Disuse osteoporosis includes the reduction of bone mass after spinal cord injury (SCI) and other brain neurologic conditions as well. SCI leads to substantial reduction in ground force reaction and muscle contraction in the lower limbs resulting in dramatic reduction in bone mass. Result of a cross-sectional study carried by Garland et al. [10] demonstrated more than 20% bone loss at distal femur 3 months after injury in posttraumatic paraplegic and quadriplegic SCI patients. The researchers reported also that the rate of bone loss below pelvis was rapid and linear in the acute stages. In another cross-sectional study with larger sample size, Kiratli et al. [11] found reduction of bone mineral density by 27%, 25%, and 43% in femoral neck, mid-shaft, and distal femur, respectively, compared with the controls. Beside of SCI, lower limb amputation, acquired brain injury, and other neurologic conditions can also lead to disabilities which, in turn, result in disuse osteoporosis. A recent cross-sectional study by Smith et al. [12] showed that 42.4% and 23.5% of disabled patients after neurologic traumas, such as SCI or other conditions for at least 3 months, had developed osteopenia and osteoporosis, respectively. The researchers suggested further that ambulatory status and duration of disability were independent predictors of bone mineral densities at femoral neck and total proximal femur.

Exposure to microgravity would lead to reduced weight-bearing and ground reaction forces that result in reduction in bone mass. Several studies on effects of microgravity on skeleton focused on the impacts on skeletons of astronauts after spaceflights. Collet et al. [13] analyzed the BMD and biochemical parameters of 2 astronauts who stayed 1 and 6 months, respectively, in space. A slight decrease in trabecular bone mass in distal tibia metaphysis was observed at the end of the first month of spaceflight, whereas remarkable bone losses in both trabecular and cortical bones was observed after 6 months of spaceflight. After 6 month of recovery, the trabecular bone mass was still significantly lower than normal, whereas no difference could be seen in cortical bone. However, the impacts of microgravity on human skeletons are highly varied. Another study on 11 astronauts by Vico et al. [14] showed greater bone losses occurred in cancellous bone compared to cortical bone. The mean decrease in cancellous BMD of the 11 astronauts was 5.4% after 6 months of spaceflight but the range of reduction varied from 0.4% to 23.4%. The astronaut who spent the longest time in space did not have the greatest bone loss.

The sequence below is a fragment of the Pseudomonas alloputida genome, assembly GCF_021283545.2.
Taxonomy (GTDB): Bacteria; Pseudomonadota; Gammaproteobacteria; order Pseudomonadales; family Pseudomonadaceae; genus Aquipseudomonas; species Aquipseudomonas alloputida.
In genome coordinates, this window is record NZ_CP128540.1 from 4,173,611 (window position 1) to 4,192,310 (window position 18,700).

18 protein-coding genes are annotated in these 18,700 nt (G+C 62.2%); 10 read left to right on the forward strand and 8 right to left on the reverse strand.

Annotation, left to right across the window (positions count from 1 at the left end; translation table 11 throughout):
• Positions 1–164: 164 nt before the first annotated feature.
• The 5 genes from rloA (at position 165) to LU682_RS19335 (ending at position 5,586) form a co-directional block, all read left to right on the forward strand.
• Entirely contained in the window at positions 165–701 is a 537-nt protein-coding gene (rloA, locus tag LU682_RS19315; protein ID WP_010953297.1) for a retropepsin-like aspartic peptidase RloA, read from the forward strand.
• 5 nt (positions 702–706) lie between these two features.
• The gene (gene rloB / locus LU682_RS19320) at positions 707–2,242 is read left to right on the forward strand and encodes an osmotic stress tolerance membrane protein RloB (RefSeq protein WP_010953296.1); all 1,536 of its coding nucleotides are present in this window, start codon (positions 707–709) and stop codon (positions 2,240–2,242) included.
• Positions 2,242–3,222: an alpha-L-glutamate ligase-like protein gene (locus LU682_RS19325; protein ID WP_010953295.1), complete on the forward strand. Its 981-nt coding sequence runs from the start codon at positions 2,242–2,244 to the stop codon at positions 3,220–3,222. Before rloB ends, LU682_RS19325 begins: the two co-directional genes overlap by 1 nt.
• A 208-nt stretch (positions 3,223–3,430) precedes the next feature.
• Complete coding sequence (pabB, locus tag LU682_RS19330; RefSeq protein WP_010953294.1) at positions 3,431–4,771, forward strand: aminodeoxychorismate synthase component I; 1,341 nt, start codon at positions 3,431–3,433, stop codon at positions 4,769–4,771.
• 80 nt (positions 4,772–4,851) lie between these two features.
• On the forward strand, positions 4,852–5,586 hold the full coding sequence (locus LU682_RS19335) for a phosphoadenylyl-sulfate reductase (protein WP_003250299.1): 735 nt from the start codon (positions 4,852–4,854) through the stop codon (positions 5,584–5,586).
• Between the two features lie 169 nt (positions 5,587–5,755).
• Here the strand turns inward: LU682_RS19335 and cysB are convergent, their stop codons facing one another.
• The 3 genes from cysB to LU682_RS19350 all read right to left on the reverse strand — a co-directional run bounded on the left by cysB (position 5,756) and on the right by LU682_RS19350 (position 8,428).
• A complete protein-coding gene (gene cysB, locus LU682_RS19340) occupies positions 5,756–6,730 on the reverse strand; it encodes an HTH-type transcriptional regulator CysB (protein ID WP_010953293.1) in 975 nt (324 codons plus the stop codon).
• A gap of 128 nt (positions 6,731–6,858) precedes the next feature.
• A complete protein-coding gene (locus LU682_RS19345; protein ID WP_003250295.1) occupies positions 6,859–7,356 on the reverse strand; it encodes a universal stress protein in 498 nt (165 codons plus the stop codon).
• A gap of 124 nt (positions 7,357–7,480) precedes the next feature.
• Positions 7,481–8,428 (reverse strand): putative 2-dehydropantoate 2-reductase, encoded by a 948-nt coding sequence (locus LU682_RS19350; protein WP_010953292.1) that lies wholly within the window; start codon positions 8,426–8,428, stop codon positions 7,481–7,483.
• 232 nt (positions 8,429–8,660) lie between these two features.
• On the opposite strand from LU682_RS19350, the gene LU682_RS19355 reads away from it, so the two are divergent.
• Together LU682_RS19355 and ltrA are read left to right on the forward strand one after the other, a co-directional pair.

In comparison of the three causes of disuse osteoporosis, that is, long-term bed rest, paralysis, and microgravity, all of them involve the reduction of ground reaction forces and weight-bearing activities. However, patients with long-term bed rest or paralysis are further subjected to reduced or even absence of muscular contraction. This situation is different in the case of astronauts whose muscular contractions are not restricted, and this may be a possible reason account for the great variations of bone loss in previous findings. Furthermore, muscular contraction can be the most important force out of the 3 categories of mechanical loading for keeping bone mass.

3. Pathophysiology of Disuse Osteoporosis

Disuse osteoporosis can be resulted from failure for the bone to achieve the optimal peak bone mass and strength, if disuse occurred during the period of bone mass accumulation. On the other hand, disuse osteoporosis can be the result of an accelerated rate of bone resorption and slower bone formation in adults [15].

Ralston [16] indicated that peak bone mass and strength could be determined by genetic factors which affect the level of BMD, biochemical markers of bone turnover, and mechanical properties of bone. Results of association studies have suggested that polymorphisms of components in the gene-signaling pathway of genes such as COL1A1, ESR1, and LRP5 were associated with bone mass level and fracture risk. The influence of genetic factors on skeletal development is most pronounced in young people. The impact of genetic factors diminishes with age because of the increasing impact of environmental and nutritional factors.